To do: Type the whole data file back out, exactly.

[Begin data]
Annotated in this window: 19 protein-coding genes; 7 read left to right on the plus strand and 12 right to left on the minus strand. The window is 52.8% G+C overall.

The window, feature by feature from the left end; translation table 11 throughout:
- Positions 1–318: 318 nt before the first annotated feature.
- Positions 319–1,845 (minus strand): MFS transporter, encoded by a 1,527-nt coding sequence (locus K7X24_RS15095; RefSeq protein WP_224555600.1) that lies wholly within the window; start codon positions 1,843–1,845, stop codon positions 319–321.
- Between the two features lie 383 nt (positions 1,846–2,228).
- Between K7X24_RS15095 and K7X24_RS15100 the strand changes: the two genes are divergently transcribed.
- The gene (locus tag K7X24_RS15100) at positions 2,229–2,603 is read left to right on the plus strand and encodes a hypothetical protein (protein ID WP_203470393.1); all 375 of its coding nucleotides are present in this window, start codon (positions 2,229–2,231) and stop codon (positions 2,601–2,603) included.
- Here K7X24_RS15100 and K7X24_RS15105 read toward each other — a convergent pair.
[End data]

Annotated in this window: 19 protein-coding genes; 7 read left to right on the plus strand and 12 right to left on the minus strand. The window is 52.8% G+C overall.

The window, feature by feature from the left end; translation table 11 throughout:
- Positions 1–318: 318 nt before the first annotated feature.
- Positions 319–1,845 (minus strand): MFS transporter, encoded by a 1,527-nt coding sequence (locus K7X24_RS15095; RefSeq protein WP_224555600.1) that lies wholly within the window; start codon positions 1,843–1,845, stop codon positions 319–321.
- Between the two features lie 383 nt (positions 1,846–2,228).
- Between K7X24_RS15095 and K7X24_RS15100 the strand changes: the two genes are divergently transcribed.
- The gene (locus tag K7X24_RS15100) at positions 2,229–2,603 is read left to right on the plus strand and encodes a hypothetical protein (protein ID WP_203470393.1); all 375 of its coding nucleotides are present in this window, start codon (positions 2,229–2,231) and stop codon (positions 2,601–2,603) included.
- Here K7X24_RS15100 and K7X24_RS15105 read toward each other — a convergent pair.